CLEVELAND -- (KTLA) -- University Hospitals in Cleveland denies that it's liable for the loss of more than 4,000 eggs and embryos in a freezer failure, in response to lawsuits filed by several families.
The hospital responded in court documents after the cryopreservation system malfunctioned in early March, affecting embryos and eggs belonging to at least 950 families.
The eggs and embryos had been stored at University Hospitals in a cryopreservation tank equipped with a remote alarm system that should have alerted an employee to any temperature change. But the hospital says the alarm was off, so an alert was never issued when an apparent malfunction caused temperatures in the tank to rise. Because the incident occurred on a Saturday night when the lab wasn't staffed, no one noticed the continuing rise in temperature. As a result, the eggs and embryos thawed. The hospital has said it's unlikely any of them are viable.
In court documents filed Friday, University Hospitals denied liability and stated that in vitro fertilization involves a number of risks and that the patients had signed certain informed consent forms.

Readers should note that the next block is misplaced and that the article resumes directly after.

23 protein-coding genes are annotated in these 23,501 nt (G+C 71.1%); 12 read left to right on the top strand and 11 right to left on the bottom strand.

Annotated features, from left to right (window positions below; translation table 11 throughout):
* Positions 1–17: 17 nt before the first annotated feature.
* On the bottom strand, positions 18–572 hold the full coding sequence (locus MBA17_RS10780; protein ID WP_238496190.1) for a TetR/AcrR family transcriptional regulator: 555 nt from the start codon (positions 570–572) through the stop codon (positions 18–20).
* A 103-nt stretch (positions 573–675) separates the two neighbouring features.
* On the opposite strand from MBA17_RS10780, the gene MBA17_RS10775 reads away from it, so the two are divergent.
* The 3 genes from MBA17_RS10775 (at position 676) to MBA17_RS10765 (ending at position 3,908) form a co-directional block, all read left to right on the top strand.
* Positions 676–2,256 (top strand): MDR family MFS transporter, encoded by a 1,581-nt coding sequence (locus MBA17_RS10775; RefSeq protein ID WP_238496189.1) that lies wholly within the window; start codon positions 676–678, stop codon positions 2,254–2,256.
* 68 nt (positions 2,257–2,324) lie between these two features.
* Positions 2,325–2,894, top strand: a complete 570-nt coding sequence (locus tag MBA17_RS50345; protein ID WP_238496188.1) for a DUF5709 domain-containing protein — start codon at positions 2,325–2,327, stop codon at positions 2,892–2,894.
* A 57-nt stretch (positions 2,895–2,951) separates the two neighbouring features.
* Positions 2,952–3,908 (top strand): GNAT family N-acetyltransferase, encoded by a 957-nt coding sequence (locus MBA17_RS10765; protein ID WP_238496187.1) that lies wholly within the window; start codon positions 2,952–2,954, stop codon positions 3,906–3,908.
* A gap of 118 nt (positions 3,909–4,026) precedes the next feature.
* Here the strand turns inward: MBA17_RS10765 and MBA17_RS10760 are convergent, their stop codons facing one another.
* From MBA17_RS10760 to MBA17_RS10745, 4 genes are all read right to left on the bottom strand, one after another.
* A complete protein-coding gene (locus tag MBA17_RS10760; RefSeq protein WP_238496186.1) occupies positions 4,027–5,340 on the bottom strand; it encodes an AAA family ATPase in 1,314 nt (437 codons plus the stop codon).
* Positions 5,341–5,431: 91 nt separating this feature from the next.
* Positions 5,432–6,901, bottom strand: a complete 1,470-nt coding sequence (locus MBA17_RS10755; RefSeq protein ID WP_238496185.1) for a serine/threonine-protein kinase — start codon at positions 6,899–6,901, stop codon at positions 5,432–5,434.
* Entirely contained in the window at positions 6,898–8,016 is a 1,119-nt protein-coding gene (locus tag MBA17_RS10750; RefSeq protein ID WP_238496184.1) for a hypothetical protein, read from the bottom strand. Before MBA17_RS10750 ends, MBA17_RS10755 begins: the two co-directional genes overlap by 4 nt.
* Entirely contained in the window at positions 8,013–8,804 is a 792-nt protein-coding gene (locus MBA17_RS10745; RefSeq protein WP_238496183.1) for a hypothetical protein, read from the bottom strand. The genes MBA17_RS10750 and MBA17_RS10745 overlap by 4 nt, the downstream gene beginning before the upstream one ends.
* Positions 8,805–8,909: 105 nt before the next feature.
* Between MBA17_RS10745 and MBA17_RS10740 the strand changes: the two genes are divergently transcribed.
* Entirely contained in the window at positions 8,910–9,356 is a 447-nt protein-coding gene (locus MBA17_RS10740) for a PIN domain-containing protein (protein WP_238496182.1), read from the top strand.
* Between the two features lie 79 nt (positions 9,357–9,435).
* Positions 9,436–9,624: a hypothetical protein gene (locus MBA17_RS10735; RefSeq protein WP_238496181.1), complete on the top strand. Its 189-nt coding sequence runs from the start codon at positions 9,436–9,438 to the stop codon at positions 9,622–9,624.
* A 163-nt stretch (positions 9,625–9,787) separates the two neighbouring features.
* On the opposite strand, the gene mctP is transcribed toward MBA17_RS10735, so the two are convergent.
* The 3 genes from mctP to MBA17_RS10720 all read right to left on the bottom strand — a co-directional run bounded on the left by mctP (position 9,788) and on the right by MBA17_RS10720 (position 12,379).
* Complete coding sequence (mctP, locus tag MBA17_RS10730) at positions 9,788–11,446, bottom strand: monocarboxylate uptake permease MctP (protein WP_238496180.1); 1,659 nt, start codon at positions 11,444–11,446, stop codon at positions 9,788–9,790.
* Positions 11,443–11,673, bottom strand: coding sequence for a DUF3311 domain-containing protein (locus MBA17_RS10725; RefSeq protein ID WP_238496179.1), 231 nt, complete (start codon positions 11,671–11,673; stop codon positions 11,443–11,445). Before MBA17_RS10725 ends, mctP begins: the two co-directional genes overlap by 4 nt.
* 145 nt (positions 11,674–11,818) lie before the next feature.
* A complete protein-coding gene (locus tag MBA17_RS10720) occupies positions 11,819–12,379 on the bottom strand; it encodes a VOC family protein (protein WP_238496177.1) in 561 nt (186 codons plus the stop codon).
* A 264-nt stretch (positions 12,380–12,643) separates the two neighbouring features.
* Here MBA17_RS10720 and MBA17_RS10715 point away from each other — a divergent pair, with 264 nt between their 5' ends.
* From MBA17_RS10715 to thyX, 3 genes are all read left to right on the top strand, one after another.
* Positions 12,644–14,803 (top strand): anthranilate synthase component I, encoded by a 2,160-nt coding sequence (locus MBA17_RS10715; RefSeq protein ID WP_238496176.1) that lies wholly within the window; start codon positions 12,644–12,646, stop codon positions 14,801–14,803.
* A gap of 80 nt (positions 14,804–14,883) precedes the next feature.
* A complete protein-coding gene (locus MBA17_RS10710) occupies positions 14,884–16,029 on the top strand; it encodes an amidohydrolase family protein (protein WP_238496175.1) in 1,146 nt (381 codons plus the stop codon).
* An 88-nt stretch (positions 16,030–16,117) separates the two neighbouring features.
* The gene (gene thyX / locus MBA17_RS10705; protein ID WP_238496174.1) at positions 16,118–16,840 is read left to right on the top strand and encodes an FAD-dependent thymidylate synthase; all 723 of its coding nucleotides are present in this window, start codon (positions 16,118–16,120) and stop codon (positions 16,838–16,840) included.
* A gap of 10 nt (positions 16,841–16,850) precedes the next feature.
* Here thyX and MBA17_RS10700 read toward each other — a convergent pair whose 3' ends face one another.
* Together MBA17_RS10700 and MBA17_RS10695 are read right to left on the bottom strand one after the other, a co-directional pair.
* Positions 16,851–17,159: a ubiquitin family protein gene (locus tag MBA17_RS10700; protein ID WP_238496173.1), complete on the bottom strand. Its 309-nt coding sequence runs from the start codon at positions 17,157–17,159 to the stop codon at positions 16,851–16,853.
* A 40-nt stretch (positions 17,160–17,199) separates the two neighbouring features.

“Assisted reproductive treatment, including in vitro fertilization and related services, is individualized and specific to each patient, and carries a number of risks, to which Plaintiffs consented,” it stated in the court document.
It also said that the plaintiffs “were fully advised of the material risks, benefits, and alternatives available for the treatment, and thereafter voluntarily assumed and consented to those risks.”
'Our future children'
Some of the plaintiffs are women who had cancer and froze their eggs in hopes of having children. One of the plaintiffs had banked her embryos after an ovarian cancer diagnosis. After a second diagnosis, this time of uterine cancer, she had a hysterectomy. She and her husband had decided to store their babies-to-be in a long-term cryopreservation tank at Cleveland's University Hospitals Fertility Center.
“The rest of the world looks at it as eggs and embryos, but we look at it as our future children,” Kate Plants said in March.
Several families including the Plants turned to legal action. In June, an Ohio judge ordered that a committee oversee the progress of more than 50 lawsuits against University Hospitals.
University Hospitals appeared to attribute what had happened to “another or others” — although it didn't specify whom that was in the court document.
“Plaintiffs' alleged injuries and damages, which are denied, may have been caused in whole or in part by the acts and omissions of another or others, whose conduct these answering Defendants had no reason to anticipate and for whose conduct they are and were not responsible.”